This specimen was found in blue-grey clay on the beach at Bulverhythe, near Bexhill, by a local fossil collector in May 2008 (Fig. 1). This fish, Scheenstia mantelli, was previously known as Lepidotes mantelli (Lepidotes coming from the Greek, ‘lepidotos’, meaning ‘scaly’).
Between 145 and 125mya, there would have been a variety of fish living in the lakes and rivers of this area, but, by far the most frequently found remains are those of Scheenstia. It could grow to over one metre in length and was covered in thick scales coated with a hard, shiny layer of ganoin. This ‘armour-plating’ would have given Scheenstia protection from some predatory animals and also ensured that its remains survived long enough to become fossilised.
Individual teeth and scales of this fish are very common in local rocks, but specimens with articulated scales are rare. This particular Scheenstia head provides important clues to its feeding habits, as its mouth contains rounded teeth that were probably used for crushing the shells of aquatic molluscs. Scheenstia fossils are often found near freshwater bivalves, such as Neomiodon, which are abundant in the sandstones of the Lower Cretaceous Ashdown and Wadhurst Formations (Hastings Group). Such observations can provide evidence of a small link in the food web of this environment.
The teeth of Scheenstia were continually growing to replace those that were worn or broken, as they still do in fish and reptiles today. With this information, we know that finding a large number of fossil teeth does not necessarily indicate huge populations of particular species. The modern descendants of this ganoid fish include the sturgeon, garfish and bowfin.
The Scheenstia head was prepared by John Dempsey at his ‘Fossil Farm’ workshop and was purchased by Peter Marsden, former curator of the Shipwreck Museum in Hastings Old Town. It is now included in the display of local geology and fossils at the centre.
This theropod dinosaur footcast was found at Fairlight, where the eastern end of the Lee Ness ledge dips down to beach level (Fig. 2). A plaster cast of the natural footcast was made on 23 June 2008 and, from this, a fibreglass impression was taken.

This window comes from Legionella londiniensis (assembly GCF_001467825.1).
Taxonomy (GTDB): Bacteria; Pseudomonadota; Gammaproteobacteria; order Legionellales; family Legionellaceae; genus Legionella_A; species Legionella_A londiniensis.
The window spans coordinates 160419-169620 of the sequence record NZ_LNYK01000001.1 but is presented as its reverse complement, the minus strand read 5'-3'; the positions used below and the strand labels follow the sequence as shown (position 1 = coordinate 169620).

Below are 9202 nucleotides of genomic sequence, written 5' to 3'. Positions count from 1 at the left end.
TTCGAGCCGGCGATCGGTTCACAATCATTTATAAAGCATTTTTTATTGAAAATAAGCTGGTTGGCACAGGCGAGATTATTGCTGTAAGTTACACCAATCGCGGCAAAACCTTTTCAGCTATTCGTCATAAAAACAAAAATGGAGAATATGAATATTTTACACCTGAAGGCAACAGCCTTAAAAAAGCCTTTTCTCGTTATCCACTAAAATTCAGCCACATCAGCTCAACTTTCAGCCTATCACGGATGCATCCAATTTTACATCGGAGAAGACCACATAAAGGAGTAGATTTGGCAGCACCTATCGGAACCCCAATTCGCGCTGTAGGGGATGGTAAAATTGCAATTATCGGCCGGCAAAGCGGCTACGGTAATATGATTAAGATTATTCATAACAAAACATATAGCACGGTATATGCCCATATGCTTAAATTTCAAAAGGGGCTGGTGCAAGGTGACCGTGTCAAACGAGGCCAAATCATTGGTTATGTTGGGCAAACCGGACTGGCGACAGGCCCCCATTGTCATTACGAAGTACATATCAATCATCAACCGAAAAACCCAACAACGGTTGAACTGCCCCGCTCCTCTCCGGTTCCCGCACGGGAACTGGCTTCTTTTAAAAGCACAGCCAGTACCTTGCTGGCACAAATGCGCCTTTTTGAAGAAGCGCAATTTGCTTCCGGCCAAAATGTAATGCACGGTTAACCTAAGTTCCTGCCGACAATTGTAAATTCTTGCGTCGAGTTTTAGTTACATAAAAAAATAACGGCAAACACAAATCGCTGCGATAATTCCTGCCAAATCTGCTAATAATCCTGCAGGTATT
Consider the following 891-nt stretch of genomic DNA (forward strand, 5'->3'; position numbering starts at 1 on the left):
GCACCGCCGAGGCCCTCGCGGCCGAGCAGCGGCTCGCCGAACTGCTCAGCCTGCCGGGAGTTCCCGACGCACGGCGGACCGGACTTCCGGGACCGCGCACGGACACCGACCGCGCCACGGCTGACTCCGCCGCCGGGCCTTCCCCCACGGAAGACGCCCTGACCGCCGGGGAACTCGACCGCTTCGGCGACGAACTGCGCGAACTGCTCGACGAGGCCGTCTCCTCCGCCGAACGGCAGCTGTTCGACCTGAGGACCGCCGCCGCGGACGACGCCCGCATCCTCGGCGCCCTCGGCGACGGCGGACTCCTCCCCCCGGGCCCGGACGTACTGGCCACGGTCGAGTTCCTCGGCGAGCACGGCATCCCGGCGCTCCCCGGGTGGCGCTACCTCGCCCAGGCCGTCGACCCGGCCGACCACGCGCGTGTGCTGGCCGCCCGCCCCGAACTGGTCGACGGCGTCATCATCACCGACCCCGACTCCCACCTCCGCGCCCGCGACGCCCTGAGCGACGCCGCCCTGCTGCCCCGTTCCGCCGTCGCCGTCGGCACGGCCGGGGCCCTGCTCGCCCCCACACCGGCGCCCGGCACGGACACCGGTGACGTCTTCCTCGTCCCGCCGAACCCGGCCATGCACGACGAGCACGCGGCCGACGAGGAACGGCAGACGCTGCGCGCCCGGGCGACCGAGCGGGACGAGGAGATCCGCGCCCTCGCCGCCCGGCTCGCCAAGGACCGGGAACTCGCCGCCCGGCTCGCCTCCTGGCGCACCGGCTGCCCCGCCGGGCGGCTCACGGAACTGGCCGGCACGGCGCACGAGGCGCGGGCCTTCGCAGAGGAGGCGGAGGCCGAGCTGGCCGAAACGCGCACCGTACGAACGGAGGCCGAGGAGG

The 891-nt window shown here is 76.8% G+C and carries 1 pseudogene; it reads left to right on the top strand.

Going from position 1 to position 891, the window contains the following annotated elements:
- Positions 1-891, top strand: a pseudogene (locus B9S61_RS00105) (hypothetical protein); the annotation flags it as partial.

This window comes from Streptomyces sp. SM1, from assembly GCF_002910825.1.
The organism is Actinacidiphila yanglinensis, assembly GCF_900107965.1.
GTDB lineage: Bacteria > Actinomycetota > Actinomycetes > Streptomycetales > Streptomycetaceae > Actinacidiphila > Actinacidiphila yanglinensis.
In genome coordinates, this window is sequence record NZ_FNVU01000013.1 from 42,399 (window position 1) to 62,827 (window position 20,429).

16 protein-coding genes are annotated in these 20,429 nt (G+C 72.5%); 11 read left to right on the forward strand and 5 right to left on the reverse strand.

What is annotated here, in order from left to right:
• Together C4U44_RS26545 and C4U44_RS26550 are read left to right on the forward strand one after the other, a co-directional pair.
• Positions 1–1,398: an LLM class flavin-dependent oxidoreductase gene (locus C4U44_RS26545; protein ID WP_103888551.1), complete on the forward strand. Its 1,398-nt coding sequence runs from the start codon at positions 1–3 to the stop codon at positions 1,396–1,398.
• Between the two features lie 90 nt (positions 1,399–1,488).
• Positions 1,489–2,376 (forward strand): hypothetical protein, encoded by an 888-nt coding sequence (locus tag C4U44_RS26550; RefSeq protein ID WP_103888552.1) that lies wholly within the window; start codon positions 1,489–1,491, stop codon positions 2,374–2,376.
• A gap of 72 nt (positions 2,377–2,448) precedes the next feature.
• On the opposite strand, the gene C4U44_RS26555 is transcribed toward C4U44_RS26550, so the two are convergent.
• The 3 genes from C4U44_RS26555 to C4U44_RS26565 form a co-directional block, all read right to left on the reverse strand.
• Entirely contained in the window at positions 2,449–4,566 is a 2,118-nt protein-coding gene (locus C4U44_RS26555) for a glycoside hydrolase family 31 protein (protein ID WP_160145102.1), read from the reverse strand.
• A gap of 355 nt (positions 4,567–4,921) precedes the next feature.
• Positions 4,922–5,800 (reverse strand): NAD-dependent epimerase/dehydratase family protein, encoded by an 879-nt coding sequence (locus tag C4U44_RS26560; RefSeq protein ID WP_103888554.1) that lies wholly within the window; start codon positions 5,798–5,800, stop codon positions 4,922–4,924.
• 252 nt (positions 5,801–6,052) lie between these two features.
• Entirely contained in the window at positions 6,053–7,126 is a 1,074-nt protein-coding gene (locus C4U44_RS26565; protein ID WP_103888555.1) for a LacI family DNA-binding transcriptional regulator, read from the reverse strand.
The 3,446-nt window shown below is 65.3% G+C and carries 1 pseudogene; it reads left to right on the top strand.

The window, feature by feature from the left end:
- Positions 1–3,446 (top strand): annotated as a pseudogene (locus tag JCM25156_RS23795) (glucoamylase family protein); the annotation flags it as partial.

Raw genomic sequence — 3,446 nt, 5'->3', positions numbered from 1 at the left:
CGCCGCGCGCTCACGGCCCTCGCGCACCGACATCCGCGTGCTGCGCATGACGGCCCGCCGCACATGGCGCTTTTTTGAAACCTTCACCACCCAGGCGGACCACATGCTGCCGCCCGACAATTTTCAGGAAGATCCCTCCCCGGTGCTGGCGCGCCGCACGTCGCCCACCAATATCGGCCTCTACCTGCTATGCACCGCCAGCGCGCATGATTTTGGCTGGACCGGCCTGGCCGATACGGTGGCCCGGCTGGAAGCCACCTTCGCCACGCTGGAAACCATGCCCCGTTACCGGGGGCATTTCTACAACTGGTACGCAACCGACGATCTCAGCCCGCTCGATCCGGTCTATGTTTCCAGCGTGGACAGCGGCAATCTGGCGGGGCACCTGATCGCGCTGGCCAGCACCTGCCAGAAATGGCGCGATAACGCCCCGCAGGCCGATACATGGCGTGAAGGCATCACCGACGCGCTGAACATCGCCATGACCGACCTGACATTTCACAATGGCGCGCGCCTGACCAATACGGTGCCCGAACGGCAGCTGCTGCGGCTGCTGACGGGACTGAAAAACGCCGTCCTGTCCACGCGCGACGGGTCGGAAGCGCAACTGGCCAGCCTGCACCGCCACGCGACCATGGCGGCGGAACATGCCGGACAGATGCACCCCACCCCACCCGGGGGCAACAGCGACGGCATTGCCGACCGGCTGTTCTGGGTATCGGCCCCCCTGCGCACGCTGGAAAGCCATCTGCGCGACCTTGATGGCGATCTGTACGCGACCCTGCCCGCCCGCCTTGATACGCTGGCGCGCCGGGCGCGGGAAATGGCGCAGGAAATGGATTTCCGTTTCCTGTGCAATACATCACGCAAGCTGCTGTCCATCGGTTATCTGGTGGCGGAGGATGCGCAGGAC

Footprints and footcasts of the plant-eating Iguanodon are often seen on the bedding planes of this silty sandstone, but those of carnivorous theropods are not so common. Dinosaur footprints can be seen in certain outcrops along the beach from Cliff End to Pevensey Bay – although some of these locations may now be covered by shingle, sand or sea defences. There are even rare examples of trackways, with three or four footprints in sequence.
Dinosaur footprints, footcasts and tracks provide an extremely valuable source of information on the size and behaviour of these animals, and the habitats they occupied. On rocks between Pett Level and Fairlight, the overlapping Iguanodon footprints of varying sizes indicate that they moved in herds or family groups. Other evidence, such as associated ripple-marks, suggests that these animals may have been grazing on the shore of a lake or river estuary. Sometimes, even their possible food source – plants such as horsetails (Equisetites) – can be seen as fossils in nearby rocks.
While the fossilised bones of a foot will give its structure, a preserved footprint or footcast will show the actual shape of a living dinosaur’s foot. In fact, the shape of a footprint can also tell us something of the animal’s mobility. The bulbous heel and fleshy pads of an Iguanodon footprint suggest a large, slow-moving animal, such as a plant eater, whereas the narrow, bird-like foot impressions of a theropod indicate a fast-moving hunter.
Occasionally, both herbivore and carnivore footprints can be seen on the same bedding plane, giving important clues as to their ratio in the area. Here we might visualise a lakeside scene 138mya – with a theropod stalking a group of Iguanodon.
In April 2008, work was in progress on the Fairlight landslip sea defences, when Jackie Skipper discovered this unusually large fir cone in a block of sandstone (Fig. 3). Jackie, a senior geologist at the Natural History Museum, was employed as the site geologist by Rother District Council. The cone was later cut from the rock and is now awaiting formal identification by Paul Kenrick, a Natural History Museum plant specialist.
Because plants are particularly sensitive to climatic and environmental conditions, their fossils can provide very useful information. Plant remains found in Lower Cretaceous sediments have shown that the seasons ranged from warm and wet (monsoonal) to hot and dry, resulting in vegetation fires and carbonised plant material.
The low-lying flood-plains, deltas and lakesides provided ideal environments for the pteridophytes (ferns, horsetails and clubmosses), which reproduced by means of spores, but the gymnosperms (‘naked seeds’), which include the conifers, would have grown on slightly higher, drier ground.
Complete specimens are rarely found, as most plants soon decomposed in the humid conditions or were washed away and reduced to fragments in turbulent waters. The few that have been preserved intact were probably covered quite rapidly by sediment in calm water.
For many millions of years, the gymnosperms, with their tough stems and leaves, dominated the land, but it was during the Lower Cretaceous that the first true flowering plants, or angiosperms (‘enclosed seeds’), began to spread and diversify.